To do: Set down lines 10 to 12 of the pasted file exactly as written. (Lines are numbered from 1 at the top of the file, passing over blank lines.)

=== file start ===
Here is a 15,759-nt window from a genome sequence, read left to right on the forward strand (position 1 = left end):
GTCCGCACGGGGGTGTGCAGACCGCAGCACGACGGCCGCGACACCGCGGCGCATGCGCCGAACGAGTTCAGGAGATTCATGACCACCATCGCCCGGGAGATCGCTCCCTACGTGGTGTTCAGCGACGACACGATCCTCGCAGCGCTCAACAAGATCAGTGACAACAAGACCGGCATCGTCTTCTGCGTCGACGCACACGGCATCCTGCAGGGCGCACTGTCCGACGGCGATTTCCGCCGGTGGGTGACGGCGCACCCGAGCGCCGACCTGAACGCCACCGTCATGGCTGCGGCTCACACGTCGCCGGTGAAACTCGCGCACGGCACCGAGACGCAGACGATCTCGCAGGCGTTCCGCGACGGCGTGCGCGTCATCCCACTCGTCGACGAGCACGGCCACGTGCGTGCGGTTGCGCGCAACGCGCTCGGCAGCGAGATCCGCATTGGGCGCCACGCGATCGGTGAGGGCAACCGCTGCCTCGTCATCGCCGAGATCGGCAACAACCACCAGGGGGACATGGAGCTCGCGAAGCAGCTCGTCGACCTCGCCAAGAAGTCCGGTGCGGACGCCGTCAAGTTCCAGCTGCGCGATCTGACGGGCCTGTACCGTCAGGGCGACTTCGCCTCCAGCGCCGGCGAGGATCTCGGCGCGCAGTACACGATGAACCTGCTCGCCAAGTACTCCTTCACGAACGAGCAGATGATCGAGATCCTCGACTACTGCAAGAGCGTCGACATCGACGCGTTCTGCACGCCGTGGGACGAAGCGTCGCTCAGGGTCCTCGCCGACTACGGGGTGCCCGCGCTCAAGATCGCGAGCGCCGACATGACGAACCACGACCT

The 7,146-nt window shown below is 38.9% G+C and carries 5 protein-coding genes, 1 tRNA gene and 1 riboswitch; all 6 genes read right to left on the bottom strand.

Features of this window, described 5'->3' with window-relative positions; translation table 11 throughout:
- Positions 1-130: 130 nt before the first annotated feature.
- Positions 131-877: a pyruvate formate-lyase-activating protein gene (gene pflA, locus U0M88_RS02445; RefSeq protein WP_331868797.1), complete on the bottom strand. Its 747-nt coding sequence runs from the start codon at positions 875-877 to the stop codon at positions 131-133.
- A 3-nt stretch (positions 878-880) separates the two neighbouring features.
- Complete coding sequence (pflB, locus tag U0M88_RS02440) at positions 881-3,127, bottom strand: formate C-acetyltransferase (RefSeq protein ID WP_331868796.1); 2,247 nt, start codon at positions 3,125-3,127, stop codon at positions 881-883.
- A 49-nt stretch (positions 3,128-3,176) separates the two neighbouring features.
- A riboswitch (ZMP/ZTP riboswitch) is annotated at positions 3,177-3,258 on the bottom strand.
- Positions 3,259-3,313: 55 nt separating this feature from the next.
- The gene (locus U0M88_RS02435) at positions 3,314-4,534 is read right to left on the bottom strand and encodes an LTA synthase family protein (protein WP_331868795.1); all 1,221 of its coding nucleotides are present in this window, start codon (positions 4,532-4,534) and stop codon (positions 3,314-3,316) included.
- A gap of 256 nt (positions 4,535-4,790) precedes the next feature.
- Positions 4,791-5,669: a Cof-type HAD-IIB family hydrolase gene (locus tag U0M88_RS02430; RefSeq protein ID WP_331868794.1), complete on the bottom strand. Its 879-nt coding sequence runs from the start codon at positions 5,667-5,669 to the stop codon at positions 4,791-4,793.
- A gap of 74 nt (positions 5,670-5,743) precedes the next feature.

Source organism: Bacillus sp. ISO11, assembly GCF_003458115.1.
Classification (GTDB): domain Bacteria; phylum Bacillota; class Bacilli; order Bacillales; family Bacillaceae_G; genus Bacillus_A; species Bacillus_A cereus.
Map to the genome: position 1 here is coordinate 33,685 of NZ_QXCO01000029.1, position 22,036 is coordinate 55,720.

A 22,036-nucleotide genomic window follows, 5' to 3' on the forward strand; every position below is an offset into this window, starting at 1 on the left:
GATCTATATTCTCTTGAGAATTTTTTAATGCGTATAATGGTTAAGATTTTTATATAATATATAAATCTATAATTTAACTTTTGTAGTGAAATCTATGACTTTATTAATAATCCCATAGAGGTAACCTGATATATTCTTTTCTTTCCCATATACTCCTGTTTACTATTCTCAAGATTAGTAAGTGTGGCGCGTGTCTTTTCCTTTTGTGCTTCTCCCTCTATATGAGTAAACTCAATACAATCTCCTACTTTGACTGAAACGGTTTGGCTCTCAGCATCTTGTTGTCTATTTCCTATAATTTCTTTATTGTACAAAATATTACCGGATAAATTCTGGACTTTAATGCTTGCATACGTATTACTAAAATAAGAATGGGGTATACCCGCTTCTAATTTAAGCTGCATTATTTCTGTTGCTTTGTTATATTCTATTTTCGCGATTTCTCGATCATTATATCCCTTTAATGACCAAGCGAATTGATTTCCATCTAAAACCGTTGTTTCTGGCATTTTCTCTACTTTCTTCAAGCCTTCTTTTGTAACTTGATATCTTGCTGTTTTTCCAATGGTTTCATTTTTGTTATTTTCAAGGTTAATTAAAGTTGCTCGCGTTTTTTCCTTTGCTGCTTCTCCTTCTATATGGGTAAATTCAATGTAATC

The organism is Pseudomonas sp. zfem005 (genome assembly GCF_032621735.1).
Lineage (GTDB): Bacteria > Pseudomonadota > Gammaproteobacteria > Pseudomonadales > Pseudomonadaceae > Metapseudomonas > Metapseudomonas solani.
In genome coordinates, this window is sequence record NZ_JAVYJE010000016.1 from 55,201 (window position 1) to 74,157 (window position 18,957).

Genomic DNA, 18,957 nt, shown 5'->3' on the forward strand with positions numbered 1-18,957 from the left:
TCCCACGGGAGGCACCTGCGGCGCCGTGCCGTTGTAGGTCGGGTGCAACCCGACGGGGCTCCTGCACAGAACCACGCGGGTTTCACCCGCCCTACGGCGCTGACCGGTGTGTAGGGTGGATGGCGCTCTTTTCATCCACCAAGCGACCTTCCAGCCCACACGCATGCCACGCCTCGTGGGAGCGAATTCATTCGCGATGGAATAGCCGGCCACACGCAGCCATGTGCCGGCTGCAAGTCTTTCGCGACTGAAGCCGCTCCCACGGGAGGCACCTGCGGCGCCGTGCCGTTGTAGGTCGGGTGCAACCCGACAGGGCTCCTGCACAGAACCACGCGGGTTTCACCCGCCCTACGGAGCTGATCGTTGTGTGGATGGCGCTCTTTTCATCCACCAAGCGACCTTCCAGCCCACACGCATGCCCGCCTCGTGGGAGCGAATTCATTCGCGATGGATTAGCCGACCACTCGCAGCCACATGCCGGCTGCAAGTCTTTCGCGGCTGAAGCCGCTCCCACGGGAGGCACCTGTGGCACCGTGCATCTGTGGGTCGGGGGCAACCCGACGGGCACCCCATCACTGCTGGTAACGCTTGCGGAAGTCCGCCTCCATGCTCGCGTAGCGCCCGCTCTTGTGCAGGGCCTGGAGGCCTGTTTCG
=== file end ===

- A riboswitch (ZMP/ZTP riboswitch) is annotated at positions 3,177-3,258 on the bottom strand.
- Positions 3,259-3,313: 55 nt separating this feature from the next.
- The gene (locus U0M88_RS02435) at positions 3,314-4,534 is read right to left on the bottom strand and encodes an LTA synthase family protein (protein WP_331868795.1); all 1,221 of its coding nucleotides are present in this window, start codon (positions 4,532-4,534) and stop codon (positions 3,314-3,316) included.